China’s pursuit of offshore resources in parts of the South China Sea is “completely unlawful”, US Secretary of State Mike Pompeo has said.
Mr Pompeo said he wanted to make clear that Beijing’s “campaign of bullying to control” the disputed waters was wrong.
China claims a large part of the region, and has been building military bases on artificial islands there.
But Taiwan, the Philippines, Brunei, Malaysia and Vietnam have overlapping claims to the islands and reefs.
The countries have wrangled over territory in the South China Sea for centuries, but tension has steadily increased in recent years.
Beijing claims an area known as the “nine-dash line” and has backed its claim with island-building and patrols, expanding its military presence there.
Although largely uninhabited, two island chains in the area may have reserves of natural resources around them. The sea is also a shipping route and has major fishing grounds.
- Why is the South China Sea contentious?
In a statement on Monday, Mr Pompeo denounced China’s claims on the disputed Spratly Islands in the South China Sea, saying Beijing had “no legal grounds to unilaterally impose its will on the region”.
He said the US, which has previously said it does not take sides in territorial disputes, rejected Beijing’s claims to waters off Vietnam, Malaysia and Indonesia.
“Any [People’s Republic of China] action to harass other states’ fishing or hydrocarbon development in these waters – or to carry out such activities unilaterally – is unlawful,” he said.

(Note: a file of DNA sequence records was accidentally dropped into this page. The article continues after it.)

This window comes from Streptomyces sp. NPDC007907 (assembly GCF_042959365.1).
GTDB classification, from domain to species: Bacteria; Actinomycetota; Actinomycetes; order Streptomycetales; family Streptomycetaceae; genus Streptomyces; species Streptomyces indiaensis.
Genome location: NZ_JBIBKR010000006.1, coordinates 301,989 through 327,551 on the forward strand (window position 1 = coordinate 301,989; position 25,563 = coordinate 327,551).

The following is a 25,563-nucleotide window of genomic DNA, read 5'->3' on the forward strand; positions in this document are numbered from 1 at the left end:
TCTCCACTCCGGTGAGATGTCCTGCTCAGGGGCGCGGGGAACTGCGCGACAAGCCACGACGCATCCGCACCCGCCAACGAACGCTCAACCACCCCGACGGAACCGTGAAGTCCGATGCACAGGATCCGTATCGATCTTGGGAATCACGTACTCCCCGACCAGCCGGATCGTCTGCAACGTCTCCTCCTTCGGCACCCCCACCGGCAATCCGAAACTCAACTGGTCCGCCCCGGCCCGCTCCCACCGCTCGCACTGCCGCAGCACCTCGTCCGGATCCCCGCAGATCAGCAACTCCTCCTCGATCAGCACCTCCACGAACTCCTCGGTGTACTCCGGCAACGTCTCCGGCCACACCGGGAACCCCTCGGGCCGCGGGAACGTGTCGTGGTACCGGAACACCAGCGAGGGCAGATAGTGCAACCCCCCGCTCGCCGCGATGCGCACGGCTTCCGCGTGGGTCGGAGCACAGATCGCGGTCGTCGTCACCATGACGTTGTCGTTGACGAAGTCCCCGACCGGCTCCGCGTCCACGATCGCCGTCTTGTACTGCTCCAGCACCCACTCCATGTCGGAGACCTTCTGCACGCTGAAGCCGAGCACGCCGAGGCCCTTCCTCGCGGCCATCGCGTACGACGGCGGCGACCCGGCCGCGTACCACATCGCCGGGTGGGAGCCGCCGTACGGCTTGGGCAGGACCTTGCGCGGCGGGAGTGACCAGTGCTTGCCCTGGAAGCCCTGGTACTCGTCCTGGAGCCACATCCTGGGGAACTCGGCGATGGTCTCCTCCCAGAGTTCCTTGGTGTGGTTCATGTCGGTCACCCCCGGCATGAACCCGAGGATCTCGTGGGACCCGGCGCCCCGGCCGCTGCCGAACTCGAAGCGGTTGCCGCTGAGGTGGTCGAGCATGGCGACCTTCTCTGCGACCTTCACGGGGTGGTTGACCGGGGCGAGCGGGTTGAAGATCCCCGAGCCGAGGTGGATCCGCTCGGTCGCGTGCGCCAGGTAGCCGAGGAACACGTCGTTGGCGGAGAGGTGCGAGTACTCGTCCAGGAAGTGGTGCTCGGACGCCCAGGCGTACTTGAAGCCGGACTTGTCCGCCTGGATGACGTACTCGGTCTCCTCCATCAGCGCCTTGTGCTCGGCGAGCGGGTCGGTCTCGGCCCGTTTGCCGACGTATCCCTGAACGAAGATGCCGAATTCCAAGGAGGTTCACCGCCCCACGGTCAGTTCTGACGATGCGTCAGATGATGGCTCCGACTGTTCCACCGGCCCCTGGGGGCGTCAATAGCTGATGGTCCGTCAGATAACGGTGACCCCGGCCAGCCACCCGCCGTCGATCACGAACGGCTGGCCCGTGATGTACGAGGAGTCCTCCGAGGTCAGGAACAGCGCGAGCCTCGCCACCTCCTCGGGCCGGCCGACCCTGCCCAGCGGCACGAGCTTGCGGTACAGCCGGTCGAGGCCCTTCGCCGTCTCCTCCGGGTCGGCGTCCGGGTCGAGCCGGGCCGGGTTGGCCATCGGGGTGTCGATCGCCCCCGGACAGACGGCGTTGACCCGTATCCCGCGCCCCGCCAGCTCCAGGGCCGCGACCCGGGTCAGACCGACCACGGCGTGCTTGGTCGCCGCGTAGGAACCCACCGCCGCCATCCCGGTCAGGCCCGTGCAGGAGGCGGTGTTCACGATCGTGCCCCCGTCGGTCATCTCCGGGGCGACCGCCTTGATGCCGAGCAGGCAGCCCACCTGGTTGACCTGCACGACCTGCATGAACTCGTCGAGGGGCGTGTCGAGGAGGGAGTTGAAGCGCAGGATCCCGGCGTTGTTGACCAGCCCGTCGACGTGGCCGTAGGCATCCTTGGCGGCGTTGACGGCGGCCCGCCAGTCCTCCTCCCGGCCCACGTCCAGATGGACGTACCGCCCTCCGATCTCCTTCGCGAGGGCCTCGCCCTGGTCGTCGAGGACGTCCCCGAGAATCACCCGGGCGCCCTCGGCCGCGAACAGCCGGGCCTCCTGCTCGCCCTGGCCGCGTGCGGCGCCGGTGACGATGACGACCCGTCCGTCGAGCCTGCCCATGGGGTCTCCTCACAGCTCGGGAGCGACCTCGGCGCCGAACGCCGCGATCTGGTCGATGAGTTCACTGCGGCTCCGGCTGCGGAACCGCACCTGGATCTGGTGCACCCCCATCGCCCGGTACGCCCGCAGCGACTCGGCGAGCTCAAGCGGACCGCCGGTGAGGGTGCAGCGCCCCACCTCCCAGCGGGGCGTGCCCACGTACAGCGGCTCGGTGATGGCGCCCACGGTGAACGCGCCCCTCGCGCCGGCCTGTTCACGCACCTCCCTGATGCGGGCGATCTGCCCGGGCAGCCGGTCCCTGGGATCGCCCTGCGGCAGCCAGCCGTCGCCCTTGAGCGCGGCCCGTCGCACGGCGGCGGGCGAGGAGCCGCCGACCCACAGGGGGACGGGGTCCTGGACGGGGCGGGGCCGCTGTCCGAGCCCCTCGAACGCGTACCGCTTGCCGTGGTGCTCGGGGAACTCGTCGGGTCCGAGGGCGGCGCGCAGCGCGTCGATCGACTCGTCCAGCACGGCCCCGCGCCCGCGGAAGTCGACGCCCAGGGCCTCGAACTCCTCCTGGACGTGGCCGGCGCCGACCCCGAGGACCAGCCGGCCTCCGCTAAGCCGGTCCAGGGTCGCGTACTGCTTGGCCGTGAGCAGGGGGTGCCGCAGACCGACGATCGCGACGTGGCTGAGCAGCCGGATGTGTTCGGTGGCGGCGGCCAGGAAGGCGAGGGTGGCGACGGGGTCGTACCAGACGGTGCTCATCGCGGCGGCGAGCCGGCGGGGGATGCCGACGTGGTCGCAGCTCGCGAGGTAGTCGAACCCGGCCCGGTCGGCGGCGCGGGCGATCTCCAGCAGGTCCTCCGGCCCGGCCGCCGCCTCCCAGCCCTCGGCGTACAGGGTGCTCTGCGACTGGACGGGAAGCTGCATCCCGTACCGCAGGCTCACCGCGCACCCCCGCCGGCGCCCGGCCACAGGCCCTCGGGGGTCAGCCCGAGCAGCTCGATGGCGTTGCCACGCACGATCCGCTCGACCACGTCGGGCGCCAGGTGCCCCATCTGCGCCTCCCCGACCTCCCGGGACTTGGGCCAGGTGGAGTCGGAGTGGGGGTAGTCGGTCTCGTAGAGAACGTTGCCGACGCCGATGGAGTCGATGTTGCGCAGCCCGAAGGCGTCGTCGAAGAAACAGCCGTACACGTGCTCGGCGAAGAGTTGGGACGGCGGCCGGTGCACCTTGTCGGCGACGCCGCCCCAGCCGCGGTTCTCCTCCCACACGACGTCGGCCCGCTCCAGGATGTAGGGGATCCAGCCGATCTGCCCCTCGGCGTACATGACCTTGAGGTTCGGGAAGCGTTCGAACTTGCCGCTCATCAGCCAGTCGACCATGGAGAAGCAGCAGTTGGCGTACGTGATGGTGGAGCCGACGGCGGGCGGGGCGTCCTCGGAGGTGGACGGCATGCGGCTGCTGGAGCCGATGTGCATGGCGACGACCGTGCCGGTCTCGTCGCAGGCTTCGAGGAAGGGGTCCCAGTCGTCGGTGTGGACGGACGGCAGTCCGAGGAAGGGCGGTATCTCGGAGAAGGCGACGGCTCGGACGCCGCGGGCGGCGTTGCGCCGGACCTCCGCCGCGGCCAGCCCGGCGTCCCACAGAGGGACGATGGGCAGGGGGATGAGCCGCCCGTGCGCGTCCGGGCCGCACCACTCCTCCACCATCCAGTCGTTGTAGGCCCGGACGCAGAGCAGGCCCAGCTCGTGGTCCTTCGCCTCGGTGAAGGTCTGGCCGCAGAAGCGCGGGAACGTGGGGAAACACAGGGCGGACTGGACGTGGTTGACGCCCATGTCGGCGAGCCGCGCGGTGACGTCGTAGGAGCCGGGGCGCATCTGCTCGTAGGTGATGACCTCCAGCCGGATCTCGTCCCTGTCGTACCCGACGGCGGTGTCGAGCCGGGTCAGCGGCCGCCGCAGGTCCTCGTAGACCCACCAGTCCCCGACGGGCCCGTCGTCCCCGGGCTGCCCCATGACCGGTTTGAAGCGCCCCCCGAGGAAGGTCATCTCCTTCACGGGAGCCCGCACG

“The world will not allow Beijing to treat the South China Sea as its maritime empire.”
Significant risks with seemingly insignificant islands
Zhaoyin Feng, BBC Chinese, Washington DC
Before now, the US had not taken sides on territorial disputes in the South China Sea.
Four years after an international tribunal in The Hague ruled that China’s claims in the region have no legal basis, the US has for the first time officially made its stance clear. But why now?
Last week, China and the US held naval exercises in the area at the same time – a rare phenomenon indicating rising tensions.
In the bigger context, the Trump administration has pledged to overturn what it says is 40 years of policy failure with regard to China. Washington has recently criticised Beijing on issues ranging from its handling of the coronavirus pandemic, to human rights violations against Muslim minorities in Xinjiang and how it has dealt with pro-democracy protests in Hong Kong.
But it was China’s land reclamation projects in the South China Sea that prompted the rest of the world to reassess Beijing’s international ambitions.
And the stakes in the region are incredibly high. In these seemingly insignificant island chains and reefs, there are growing risks of military conflict between the world’s two most powerful countries.
Mr Pompeo said the US stood “with our South-East Asian allies and partners in protecting their sovereign rights to offshore resources,” adding that this position was “consistent with their rights and obligations under international law”.
What’s behind the South China Sea dispute?
The sea, home to vital shipping lanes, has in recent years become a flashpoint for tensions between China and other nations which claim sovereignty over two largely uninhabited island chains, the Paracels and the Spratlys.
China claims the largest portion of territory, saying its rights go back centuries. The area is rich for fishing and is thought to have abundant oil and gas reserves.
The US has long been critical of what it says is China’s militarisation of the region and routinely angers Beijing with “freedom of navigation” missions.
In August 2018, a BBC team flew over the disputed South China Sea islands in a US military plane. In a radio communication, the pilots were warned to leave the area “immediately” in order to “avoid any misunderstanding”.
Months earlier, China landed bombers in the disputed territory to take part in drills on islands and reefs.
China has previously accused the US Navy of provocation and interference in regional matters.